Skye | Ross From Morcheeba
Spring, 2014, and Skye Edwards and Ross Godfrey are standing at the side of the main stage at an Australian Gold Coast music festival, coming down from their own set there a short while ago. “The headliners were playing a raw, gutsy set,” Ross recalls, “and we both thought, ‘Wouldn’t it be really fun to make a record that had this sort of intensity to it?’” For over a dozen years, he and Skye had been playing across the globe as Morcheeba, but Ross’ brother, Paul – their co-producer, with whom they’d founded the band – had stayed at home. During this time, the inevitable separation between what happened in the studio and what happened live had become increasingly pronounced, and, as they observed the band beside them with delight, the singer and guitarist shared an epiphany. “Why don’t we make our records feel more live?”
The result of this revelation is SKYE | ROSS, an album that pursues its own musical path while returning to the roots of the sound that made Morcheeba a household name back in the late 1990s. It is, Ross explains, “what Skye and I do naturally when you ask us to make music together, and yet not necessarily a continuation of what we’d been doing with Morcheeba. It therefore felt only right to give it a new identity.”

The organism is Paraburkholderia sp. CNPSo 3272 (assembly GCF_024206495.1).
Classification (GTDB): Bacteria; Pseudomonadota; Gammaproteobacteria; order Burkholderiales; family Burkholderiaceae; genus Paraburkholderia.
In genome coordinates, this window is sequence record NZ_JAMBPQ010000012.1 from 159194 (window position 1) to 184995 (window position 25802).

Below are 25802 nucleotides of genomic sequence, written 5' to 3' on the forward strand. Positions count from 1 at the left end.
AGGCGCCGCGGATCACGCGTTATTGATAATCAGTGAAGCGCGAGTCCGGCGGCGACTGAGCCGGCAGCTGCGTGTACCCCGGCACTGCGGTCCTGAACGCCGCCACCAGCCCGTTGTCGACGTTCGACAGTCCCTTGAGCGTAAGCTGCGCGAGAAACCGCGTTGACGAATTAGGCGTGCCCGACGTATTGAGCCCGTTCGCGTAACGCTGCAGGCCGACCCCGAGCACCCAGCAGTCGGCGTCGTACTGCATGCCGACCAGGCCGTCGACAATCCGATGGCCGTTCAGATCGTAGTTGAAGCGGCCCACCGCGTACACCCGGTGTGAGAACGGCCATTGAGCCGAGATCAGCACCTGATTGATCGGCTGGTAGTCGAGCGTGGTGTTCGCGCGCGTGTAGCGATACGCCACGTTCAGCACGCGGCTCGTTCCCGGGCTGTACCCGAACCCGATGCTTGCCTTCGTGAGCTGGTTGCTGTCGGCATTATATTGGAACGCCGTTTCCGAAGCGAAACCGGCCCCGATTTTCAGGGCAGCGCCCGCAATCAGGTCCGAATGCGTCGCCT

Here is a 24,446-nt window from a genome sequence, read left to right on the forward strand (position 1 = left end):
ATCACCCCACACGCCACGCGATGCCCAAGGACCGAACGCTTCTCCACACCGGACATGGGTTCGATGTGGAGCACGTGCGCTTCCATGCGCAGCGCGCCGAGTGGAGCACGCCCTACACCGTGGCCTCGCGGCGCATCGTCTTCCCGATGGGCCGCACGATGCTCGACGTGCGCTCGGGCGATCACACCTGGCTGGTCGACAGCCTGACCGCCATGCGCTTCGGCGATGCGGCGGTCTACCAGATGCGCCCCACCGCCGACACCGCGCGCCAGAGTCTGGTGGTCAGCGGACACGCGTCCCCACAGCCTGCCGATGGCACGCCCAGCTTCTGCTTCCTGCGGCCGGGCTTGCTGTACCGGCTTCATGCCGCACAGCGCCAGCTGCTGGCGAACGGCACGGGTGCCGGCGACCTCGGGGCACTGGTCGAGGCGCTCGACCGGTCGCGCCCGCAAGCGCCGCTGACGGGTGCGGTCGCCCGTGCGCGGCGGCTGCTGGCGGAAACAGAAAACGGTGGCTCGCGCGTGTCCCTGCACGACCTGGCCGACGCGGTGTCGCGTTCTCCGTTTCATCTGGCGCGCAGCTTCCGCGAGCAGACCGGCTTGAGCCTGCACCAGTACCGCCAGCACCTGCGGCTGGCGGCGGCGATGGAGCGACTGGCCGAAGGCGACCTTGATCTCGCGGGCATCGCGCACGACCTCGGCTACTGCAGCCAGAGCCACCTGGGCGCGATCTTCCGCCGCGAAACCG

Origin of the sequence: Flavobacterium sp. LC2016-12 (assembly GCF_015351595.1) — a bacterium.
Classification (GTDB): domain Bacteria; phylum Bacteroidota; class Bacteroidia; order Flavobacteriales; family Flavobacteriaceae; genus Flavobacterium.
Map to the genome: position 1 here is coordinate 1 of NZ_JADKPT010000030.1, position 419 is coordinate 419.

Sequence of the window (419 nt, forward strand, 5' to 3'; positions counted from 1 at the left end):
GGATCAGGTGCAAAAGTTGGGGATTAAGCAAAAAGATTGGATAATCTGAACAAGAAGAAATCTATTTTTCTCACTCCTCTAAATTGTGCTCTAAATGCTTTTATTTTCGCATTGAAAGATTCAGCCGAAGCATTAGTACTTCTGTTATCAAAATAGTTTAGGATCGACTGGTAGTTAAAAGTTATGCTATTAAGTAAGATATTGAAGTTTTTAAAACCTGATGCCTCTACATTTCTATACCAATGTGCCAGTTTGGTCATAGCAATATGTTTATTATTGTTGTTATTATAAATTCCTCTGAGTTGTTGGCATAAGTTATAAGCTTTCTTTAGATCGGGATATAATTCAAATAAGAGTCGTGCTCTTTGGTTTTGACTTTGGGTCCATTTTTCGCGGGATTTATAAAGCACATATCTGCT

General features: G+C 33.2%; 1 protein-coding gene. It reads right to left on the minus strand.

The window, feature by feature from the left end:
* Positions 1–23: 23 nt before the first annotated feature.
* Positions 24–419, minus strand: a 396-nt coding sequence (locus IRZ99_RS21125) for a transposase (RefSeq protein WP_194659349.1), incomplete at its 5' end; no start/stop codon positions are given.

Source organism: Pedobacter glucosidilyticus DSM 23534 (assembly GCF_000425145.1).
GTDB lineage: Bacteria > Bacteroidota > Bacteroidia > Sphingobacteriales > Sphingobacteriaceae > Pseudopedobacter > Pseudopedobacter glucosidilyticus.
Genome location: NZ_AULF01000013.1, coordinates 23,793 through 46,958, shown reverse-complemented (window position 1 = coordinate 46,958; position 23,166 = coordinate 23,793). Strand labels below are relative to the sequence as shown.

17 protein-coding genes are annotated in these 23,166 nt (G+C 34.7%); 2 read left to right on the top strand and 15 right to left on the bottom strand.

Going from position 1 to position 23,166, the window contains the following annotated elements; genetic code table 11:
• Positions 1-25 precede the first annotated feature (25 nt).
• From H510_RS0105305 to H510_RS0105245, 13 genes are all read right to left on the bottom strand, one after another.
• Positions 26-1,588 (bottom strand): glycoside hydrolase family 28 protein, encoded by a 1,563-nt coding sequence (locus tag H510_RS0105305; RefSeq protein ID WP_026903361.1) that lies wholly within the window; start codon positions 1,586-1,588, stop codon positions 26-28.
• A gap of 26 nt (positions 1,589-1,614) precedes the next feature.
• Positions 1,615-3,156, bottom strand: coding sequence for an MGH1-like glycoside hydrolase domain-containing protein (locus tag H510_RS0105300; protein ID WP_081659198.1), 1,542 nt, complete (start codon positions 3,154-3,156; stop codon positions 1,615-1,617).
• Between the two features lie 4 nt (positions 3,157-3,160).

It’s not the first time either of them has stepped outside of the safety of their familiar, long-term musical environment having each released solo projects. For a while they toyed with the idea of making an ‘unplugged’ record, but soon realised it would be possible to write something more ambitious. What emerged recalls the spirit of Morcheeba’s international, platinum selling Big Calm, while boasting a revived spirit and the mature experience that comes with two decades of making music.
Ultimately, SKYE | ROSS doesn’t signify the end of Morcheeba, but rather a purge of sorts, an opportunity for the two musicians who have represented the public face of their band to exploit the musical relationship that has developed between them outside of the studio on stages around the world. “Our intentions are really aligned,” Ross concludes, “and once you have that synchronicity with someone everything falls into place.”